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Employment numbers don’t reflect job-market dropouts — think tank

Commuters wait for public transportation along Ortigas Extension in Cainta, Rizal, Sept. 14. — PHILIPPINE STAR/ WALTER BOLLOZOS

By John Victor D. Ordoñez, Reporter

THE decline in the 2022 jobless rate masks the number of workers who have stopped seeking formal employment, IBON Foundation said.

“Reported unemployment doesn’t count jobless Filipinos who may have dropped out of the labor force after a long time of seeking but not finding work,” the think tank’s Executive Director Jose Enrique A. Africa said in a Viber message.

“As it is, between November and December, the labor force actually declined by 661,000 and the labor force participation rate to 66.4%,” he added, citing data from the Philippine Statistics Authority.

The unemployment rate in 2022 dropped to 5.4%, a three-year low. In December the rate had increased to 4.3% from 4.2% a month earlier.

Job quality improved in December, as the underemployment rate, which represents employed Filipinos looking for more work, fell to 12.6%.

Last year, the underemployment rate averaged 14.2%, the lowest since the 14% posted in 2019.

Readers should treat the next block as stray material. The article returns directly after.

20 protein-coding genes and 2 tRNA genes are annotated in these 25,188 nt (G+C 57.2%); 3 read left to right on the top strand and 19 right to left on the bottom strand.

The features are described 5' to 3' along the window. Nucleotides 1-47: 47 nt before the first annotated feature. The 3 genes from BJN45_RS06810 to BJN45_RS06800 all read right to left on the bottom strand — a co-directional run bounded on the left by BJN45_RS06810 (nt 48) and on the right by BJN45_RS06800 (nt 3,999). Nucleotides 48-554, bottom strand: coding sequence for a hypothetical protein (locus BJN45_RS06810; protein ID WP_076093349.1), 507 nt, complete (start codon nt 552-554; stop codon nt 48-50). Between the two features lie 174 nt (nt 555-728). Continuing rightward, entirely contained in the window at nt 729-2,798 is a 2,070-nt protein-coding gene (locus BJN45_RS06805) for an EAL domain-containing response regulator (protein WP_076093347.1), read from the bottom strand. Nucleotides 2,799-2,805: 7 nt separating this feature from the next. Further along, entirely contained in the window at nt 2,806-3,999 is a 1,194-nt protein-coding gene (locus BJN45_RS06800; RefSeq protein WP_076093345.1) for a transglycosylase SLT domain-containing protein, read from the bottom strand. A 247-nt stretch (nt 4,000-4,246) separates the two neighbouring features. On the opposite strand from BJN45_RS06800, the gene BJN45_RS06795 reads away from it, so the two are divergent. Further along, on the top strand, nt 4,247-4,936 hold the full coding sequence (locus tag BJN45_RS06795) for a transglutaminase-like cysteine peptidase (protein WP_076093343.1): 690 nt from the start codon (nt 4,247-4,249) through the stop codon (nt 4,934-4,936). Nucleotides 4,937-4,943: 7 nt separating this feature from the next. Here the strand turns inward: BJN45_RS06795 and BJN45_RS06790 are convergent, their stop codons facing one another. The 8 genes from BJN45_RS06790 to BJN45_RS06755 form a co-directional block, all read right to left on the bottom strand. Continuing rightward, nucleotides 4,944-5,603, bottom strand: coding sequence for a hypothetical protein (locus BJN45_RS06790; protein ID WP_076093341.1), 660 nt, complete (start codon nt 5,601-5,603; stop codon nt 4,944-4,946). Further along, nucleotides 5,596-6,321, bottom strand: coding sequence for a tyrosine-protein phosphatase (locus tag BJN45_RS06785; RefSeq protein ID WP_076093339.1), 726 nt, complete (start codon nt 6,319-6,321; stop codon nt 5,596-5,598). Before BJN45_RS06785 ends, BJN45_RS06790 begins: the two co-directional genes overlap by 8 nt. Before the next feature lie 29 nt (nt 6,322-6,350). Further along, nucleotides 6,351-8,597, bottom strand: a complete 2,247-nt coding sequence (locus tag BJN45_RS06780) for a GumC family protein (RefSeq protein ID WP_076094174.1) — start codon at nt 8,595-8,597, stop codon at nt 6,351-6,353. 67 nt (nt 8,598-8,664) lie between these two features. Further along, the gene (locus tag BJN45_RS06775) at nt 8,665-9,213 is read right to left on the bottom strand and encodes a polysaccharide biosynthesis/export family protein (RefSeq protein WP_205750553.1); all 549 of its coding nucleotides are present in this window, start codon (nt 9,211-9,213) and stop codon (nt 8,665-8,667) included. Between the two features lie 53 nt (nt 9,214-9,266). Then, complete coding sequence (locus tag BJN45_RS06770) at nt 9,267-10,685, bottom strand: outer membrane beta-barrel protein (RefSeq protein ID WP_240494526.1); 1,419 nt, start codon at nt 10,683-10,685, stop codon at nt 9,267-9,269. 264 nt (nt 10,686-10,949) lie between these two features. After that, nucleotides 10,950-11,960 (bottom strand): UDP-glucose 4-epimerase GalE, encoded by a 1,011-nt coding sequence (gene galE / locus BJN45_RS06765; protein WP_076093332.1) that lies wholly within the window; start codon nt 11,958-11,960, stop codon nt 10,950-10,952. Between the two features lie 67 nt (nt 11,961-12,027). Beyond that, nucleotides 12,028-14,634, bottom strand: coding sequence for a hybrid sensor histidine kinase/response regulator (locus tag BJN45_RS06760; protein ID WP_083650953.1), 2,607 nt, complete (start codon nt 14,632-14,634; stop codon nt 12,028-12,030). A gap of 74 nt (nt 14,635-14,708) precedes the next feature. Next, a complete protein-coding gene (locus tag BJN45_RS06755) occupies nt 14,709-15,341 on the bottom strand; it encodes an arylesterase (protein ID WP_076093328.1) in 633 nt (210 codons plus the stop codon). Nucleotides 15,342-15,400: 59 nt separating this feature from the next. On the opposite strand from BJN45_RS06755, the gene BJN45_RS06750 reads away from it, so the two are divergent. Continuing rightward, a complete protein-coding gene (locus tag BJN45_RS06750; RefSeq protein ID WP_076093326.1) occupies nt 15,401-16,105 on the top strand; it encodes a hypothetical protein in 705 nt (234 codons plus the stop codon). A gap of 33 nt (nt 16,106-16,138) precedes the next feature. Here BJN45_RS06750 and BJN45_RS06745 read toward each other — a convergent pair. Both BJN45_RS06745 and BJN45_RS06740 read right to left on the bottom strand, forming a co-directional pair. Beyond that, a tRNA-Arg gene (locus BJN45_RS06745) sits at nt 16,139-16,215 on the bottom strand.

“Amid a discouraging labor market, the decline in reported underemployment may not reflect more Filipinos content with their current work and earnings but rather Filipinos stopping to look for better work that is nowhere to be found,” Mr. Africa said.

He noted that Filipinos in openly informal work, or those employed in unregistered establishments, number 21.2 million, accounting for 43.2% of total employment.

Jose G. Matula, president of the Federation of Free Workers, welcomed the improved employment data but cited the need to sustain the development by helping micro, small, and medium enterprises (MSMEs).

“There is a need for sustained efforts to combat price pressures, particularly non-monetary government measures,” he said in a Viber message.

“Congress should take action on laws that will provide subsidies for MSMEs and those that will establish a public employment program,” Mr. Matula added.

Headline inflation hit a 14-year high of 8.7% in January.

The Monetary Board increased its benchmark rate by 350 bps to a 14-year high of 5.5% in 2022. Its next policy review meeting is on Feb. 16.

The Bangko Sentral ng Pilipinas has said inflation will likely average 4.5% this year before easing to 2.8% next year.

“Accelerating inflation is really eating into the purchasing power of poor and middle-class Filipinos who have the least ability to absorb rising prices,” Mr. Africa said.

The International Labor Organization has said soaring inflation rates continue to diminish the purchasing power of low-paid workers.

Mr. Africa added that the government should implement policies that develop industry to create more high-paying jobs.

“Without bolder measures like a comprehensive national industrial and technology policy to build manufacturing, for instance, the economy will never be able to create enough formal, productive and high-paying jobs for its growing workforce and population,” he said.

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